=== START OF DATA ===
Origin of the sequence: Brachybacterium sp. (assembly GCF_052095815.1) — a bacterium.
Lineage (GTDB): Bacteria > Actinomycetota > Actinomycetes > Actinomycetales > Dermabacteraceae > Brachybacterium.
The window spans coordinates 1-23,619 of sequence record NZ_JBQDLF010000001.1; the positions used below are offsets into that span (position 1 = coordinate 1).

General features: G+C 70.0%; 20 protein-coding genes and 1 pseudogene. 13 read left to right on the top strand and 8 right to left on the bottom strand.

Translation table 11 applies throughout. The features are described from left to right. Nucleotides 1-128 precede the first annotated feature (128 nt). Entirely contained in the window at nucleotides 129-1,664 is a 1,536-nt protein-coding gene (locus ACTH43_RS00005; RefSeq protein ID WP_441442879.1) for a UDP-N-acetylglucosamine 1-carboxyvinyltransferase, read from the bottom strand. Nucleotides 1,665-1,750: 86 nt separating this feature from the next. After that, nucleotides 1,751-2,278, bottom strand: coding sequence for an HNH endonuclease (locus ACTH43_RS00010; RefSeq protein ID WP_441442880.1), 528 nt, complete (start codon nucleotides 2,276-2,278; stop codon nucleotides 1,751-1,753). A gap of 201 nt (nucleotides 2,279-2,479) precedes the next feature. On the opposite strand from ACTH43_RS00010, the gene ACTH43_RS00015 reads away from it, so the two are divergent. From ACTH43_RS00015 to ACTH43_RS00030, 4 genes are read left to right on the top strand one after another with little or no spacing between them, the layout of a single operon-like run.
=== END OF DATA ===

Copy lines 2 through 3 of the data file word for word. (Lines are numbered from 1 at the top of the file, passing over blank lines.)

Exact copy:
Lineage (GTDB): Bacteria > Actinomycetota > Actinomycetes > Actinomycetales > Dermabacteraceae > Brachybacterium.
The window spans coordinates 1-23,619 of sequence record NZ_JBQDLF010000001.1; the positions used below are offsets into that span (position 1 = coordinate 1).